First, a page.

If I had to give just one reason why these days I shoot 100% digital and not film, it comes down to this.
With digital, you have immediate feedback about how your decisions in setting up the camera to make a photograph worked out.
If the image is a disaster, it doesn’t matter. You can just adjust something – one thing – and try again.
Then, based on the outcome – what’s different, what you like more, what you like less – you can make further adjustments, and try again.
Until you get the shot you want – or what you feel is the best shot possible in the conditions.
When I was shooting film, I made pretty extensive notes about the camera, lens, film and location, plus any additional “treatments” like if I was using redscale film, or cross processing, or deliberately over exposing.
Then when the scans came back from the lab, I would have some way of identifying which combos made which pictures, and how that worked out.
But with film, I was largely in the dark about why some shots sung triumphantly and others failed dramatically.
I could have made more extensive notes, such as the aperture or shutter speed, or focus distance.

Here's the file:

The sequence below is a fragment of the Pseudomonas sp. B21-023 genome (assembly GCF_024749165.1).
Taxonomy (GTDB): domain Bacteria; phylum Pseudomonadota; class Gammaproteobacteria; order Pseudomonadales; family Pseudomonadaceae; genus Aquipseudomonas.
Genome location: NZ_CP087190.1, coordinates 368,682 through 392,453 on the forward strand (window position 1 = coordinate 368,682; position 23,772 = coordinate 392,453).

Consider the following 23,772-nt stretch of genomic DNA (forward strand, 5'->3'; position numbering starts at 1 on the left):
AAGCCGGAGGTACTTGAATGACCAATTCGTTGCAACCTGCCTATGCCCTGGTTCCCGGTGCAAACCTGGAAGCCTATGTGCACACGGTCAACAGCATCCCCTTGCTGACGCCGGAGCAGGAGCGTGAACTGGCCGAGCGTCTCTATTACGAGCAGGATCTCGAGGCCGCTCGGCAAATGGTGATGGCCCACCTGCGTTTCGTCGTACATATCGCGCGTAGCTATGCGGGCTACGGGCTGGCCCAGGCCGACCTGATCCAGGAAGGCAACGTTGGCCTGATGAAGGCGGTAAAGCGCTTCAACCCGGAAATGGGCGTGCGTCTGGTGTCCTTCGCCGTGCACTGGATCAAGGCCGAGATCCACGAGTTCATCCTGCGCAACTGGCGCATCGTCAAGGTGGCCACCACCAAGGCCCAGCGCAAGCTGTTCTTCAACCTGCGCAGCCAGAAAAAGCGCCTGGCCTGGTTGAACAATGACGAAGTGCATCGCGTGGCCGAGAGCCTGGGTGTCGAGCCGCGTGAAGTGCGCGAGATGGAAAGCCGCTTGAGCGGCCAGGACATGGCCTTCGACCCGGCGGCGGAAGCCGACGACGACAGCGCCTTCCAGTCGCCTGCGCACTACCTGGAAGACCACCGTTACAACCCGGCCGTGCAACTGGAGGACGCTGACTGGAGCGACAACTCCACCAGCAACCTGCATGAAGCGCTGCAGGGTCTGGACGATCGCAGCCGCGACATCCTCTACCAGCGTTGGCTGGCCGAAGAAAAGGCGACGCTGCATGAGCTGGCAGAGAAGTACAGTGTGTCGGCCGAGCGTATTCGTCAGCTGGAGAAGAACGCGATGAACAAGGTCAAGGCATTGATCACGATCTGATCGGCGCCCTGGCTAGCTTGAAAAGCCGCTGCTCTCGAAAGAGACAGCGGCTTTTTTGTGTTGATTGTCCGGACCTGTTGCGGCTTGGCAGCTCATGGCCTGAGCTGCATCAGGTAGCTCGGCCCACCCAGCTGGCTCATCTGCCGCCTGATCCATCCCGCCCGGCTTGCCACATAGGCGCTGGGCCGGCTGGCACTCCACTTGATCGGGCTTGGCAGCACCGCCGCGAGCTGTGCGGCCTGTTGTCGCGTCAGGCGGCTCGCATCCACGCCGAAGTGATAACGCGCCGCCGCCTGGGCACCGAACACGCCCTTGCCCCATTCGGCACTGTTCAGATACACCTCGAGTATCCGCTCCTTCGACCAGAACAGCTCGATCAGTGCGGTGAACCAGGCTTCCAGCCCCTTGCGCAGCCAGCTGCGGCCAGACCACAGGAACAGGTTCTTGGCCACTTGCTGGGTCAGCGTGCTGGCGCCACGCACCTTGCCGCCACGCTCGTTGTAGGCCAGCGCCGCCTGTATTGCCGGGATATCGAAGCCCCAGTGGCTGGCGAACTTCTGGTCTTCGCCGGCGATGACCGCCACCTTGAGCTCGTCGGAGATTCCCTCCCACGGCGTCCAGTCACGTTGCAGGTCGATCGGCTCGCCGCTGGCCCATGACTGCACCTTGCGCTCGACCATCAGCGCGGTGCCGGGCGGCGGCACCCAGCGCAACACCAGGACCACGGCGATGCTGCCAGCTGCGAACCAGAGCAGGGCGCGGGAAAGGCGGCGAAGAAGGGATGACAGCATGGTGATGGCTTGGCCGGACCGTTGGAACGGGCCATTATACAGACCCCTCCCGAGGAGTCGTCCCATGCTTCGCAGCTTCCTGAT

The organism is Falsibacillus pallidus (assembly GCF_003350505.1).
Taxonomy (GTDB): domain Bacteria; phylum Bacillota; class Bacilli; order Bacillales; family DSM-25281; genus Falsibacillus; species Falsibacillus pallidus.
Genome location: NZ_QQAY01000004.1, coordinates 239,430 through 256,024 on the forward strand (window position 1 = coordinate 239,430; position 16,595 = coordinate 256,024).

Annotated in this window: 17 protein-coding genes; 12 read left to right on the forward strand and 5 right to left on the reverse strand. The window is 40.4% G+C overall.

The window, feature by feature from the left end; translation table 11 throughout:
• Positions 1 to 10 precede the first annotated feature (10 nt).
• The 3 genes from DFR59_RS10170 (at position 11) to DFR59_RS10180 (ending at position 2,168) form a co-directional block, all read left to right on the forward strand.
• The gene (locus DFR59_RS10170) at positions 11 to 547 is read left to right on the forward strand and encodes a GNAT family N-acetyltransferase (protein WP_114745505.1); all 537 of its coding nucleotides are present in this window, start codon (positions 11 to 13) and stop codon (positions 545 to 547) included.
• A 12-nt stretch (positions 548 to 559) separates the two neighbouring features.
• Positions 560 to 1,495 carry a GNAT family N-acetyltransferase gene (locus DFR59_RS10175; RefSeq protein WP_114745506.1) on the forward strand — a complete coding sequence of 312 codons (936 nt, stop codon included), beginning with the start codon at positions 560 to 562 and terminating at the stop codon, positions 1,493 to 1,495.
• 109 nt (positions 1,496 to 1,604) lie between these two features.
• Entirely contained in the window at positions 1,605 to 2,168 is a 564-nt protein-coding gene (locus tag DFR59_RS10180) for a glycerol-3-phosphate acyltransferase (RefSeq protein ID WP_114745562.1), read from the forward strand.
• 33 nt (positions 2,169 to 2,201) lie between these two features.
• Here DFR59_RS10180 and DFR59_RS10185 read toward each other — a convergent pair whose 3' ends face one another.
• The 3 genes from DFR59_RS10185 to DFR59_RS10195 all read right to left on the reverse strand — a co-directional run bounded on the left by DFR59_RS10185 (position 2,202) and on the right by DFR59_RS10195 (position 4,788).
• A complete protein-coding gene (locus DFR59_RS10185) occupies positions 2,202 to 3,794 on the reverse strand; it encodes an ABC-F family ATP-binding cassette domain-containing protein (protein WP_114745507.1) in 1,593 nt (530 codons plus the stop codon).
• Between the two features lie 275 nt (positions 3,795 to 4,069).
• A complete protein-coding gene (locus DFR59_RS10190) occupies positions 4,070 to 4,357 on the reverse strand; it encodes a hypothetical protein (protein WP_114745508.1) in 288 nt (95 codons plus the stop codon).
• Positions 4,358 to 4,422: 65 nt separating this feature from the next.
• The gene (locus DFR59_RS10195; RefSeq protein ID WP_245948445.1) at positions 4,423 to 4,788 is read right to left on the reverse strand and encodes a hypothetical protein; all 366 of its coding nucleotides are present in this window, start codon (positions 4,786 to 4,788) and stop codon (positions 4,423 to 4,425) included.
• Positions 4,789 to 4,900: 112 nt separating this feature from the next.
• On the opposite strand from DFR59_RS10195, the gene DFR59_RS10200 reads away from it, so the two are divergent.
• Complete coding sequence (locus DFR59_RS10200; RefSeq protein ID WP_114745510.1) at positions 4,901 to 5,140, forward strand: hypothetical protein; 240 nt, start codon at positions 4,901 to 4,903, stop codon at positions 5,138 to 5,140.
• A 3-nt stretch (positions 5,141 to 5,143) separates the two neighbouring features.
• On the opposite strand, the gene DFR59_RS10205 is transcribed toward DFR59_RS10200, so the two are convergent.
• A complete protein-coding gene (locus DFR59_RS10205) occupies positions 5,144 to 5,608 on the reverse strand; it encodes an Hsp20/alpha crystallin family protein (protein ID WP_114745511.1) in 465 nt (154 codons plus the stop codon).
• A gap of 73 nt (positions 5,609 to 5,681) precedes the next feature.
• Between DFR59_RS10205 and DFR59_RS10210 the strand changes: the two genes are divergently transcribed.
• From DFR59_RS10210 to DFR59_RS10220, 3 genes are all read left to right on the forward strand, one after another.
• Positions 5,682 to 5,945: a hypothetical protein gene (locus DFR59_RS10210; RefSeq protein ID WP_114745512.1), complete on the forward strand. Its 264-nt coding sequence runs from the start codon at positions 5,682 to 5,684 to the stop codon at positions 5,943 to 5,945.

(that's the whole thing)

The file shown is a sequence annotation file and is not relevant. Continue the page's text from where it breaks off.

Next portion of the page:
And I could have made multiple versions of the same composition, say one each at f/4, f/5.6 and f/8, or 1/125s, 1/60s and 1/30s, and compared afterwards.
But to be frank, this relentlessly scientific approach would have interrupted the flow far too much, and spoilt the fluidity and immersion of the whole photography experience that I so treasure.
If I had have made these kind of notes though, I know I would have learned quicker, understood the basics sooner, and more clearly, and ultimately made a much higher number of keepers.
With digital, my learning was greatly accelerated.
Because I could shoot a picture of a flower up close at f/5.6 and see how shallow the depth of field was, and if needed, take another shot at f/4 or f/8, or f/1.8 or f/11.
I could photograph a flowing stream at a shutter speed of 1/30s and see how it looked, and whether I wanted to use a faster shutter speed to freeze the action more, or a slower one to enhance the flowing water effect.
I could try a shot in a lowly lit church at ISO3200 and f/5.6 to see if it was usable, or whether the resultant noise and grain was too ugly and I would need to choose ISO800 or 400 and a larger aperture to get an image I was pleased with.
These all amount to that same single, magical teaching tool of a digital camera – the feedback from seeing your picture there on the screen afterwards (and with some cameras of course, during composing).
It encourages us to experiment, to practice, to become better at knowing how to more consistently create images we like – and sometimes images we love.
And for me, that is a hugely enabling, valuable, and exciting factor.
What’s your favourite and most useful aspect of shooting digital?
Please let us know in the comments below (and don’t forget to tick the “Notify me of new comments via email” box to follow the conversation).
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